What is still to come are the regulations that will clarify the requirements and disciplines on the various role players, the essence being around the managing of potential conflicts of interest and the interchange of customer and risk data. The FSB have adopted a very transparent process around the deliberations of the look and feel of these regulations with representatives in the Short Term space coming from SAIA, SAUMA and the FIA. The timelines are that the regulations are now in the drafting process and should be in the public domain for comment by late July 2010. • The “Stride” (Short Term & Reinsurance data Exchange) project with SAIA & FIA is well under way with the end result being the creation of an efficient and streamlined flow of data from the Intermediary to the Insurer. In addition to creating efficiencies this will also satisfy the requirements of the ILAA. • Treating Your Customer Fairly (TCF) project has been initiated by the FSB and as with the ILAA, in consultation with Industry stakeholders. TCF will endeavour to create a culture of fair treatment for the customer focusing on the quality, clarity and efficacy of products and services sold including product design and fair claims settlements whilst FAIS will focus on the “Advice” issues The approach will be one of “Top down” and the CEO’s will be made accountable for it’s effective implementation and ongoing sustainability. • Compulsory Motor Insurance – it is estimated that of the approximately 8,5m motor registered (let alone the unregistered) motor vehicles on the roads today about 70% are uninsured. This imbalance of insured to uninsured vehicles creates the potential of serious financial pressure in the motor insurance industry and the growing extent of uninsured liability for Third Party damage is the cause of much financial stress amongst consumers. There is a joint initiative with SAIA, the FIA and stakeholders from Government working on the outline of a workable solution. • Sustainability of Insurance – SAIA have proacted a forum including Insurers. the FIA, Reinsurers and Government which will focus on the involvement of the Insurance Industry in relation to the environmental aspects of sustainability that includes environmental, social and financial or government dimensions. An initiative of this nature is essential for the sustainability of insurers in that it will bring to the fore a more efficient identification, quantification and pricing of risk also encouraging and promoting the concept of understanding of the ecocentic issues that are affecting the globe and also the proper and effective risk management on the part of customers to counter these effects. • The recently introduced RE I and RE II examinations will undoubtedly result in a more informed intermediary market, which in turn will have a positive spinoff on the professional image of the Industry in general. • The introduction of the FIA and SAIA Codes of Conducts bodes well for the Industry and demonstrates a willingness to create a regimen of self regulation.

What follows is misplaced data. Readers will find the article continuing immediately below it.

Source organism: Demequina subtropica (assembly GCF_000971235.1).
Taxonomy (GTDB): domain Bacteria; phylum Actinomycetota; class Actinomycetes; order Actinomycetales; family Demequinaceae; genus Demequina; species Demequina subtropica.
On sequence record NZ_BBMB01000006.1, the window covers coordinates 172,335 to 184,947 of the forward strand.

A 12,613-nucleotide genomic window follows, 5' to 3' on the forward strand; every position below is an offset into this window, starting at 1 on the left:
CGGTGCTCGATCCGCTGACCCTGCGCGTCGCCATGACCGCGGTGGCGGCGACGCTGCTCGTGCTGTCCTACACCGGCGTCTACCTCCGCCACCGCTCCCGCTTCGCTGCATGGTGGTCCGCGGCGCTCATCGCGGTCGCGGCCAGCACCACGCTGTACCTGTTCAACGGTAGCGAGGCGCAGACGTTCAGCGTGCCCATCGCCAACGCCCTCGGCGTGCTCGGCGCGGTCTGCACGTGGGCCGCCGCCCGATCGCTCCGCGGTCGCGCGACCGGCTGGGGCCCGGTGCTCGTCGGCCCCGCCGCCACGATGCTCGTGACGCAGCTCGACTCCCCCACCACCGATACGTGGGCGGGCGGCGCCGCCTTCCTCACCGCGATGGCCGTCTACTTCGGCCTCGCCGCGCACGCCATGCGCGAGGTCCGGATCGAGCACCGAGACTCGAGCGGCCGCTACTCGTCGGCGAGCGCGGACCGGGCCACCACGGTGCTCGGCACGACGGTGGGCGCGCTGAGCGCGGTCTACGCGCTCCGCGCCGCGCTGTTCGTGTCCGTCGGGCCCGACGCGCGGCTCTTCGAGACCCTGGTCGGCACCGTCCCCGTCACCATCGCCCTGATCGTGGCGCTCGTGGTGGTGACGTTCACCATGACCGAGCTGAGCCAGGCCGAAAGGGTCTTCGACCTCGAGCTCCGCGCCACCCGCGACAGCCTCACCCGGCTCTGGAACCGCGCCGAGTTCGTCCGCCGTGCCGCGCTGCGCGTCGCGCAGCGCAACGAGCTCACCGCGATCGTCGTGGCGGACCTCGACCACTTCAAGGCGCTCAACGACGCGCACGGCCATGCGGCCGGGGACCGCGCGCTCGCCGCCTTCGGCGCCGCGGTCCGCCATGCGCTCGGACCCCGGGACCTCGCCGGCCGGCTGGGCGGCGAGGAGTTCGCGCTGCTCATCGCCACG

So all things said and done, we have a great Industry to preserve and sustain and the message must clearly be a call to arms by all stakeholders and “LET’S DO IT”.


Discovery Opinion Piece BACK IN THE 1980s life assurance was very much a product that was sold. Nearly all the large insurers employed life insurance salesmen to sell the products of the company they worked for, often door to door. Much has changed since then. Today life insurance products are largely distributed through the independent financial advisor network, where intermediaries are not placing one company’s products only but trying to find what is best for their clients. In doing so they will consider a range of products from a number of life companies. That’s very different to the hard sell of 10 or 15 years ago. It’s accurately summed up by Edmund Franklin, insurance lead at management consultants Accenture SA. Commenting on a recent global survey by his international group of insurance firms, he says: “Insurers are aiming to deliver products that are bought and not just sold.”